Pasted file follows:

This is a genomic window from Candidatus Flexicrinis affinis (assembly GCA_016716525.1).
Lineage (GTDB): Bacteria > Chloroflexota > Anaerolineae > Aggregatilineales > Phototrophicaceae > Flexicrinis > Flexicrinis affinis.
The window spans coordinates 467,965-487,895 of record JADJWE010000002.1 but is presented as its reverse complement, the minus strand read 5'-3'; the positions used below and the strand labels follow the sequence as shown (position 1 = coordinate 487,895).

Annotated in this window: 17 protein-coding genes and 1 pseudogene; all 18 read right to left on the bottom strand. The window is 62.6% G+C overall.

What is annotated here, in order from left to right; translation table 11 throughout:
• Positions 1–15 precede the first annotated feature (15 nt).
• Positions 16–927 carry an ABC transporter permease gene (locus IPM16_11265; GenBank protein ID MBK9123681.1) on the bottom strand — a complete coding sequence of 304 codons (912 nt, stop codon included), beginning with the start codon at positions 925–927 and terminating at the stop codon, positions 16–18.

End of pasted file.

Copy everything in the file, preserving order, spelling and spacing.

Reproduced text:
This is a genomic window from Candidatus Flexicrinis affinis (assembly GCA_016716525.1).
Lineage (GTDB): Bacteria > Chloroflexota > Anaerolineae > Aggregatilineales > Phototrophicaceae > Flexicrinis > Flexicrinis affinis.
The window spans coordinates 467,965-487,895 of record JADJWE010000002.1 but is presented as its reverse complement, the minus strand read 5'-3'; the positions used below and the strand labels follow the sequence as shown (position 1 = coordinate 487,895).

Annotated in this window: 17 protein-coding genes and 1 pseudogene; all 18 read right to left on the bottom strand. The window is 62.6% G+C overall.

What is annotated here, in order from left to right; translation table 11 throughout:
• Positions 1–15 precede the first annotated feature (15 nt).
• Positions 16–927 carry an ABC transporter permease gene (locus IPM16_11265; GenBank protein ID MBK9123681.1) on the bottom strand — a complete coding sequence of 304 codons (912 nt, stop codon included), beginning with the start codon at positions 925–927 and terminating at the stop codon, positions 16–18.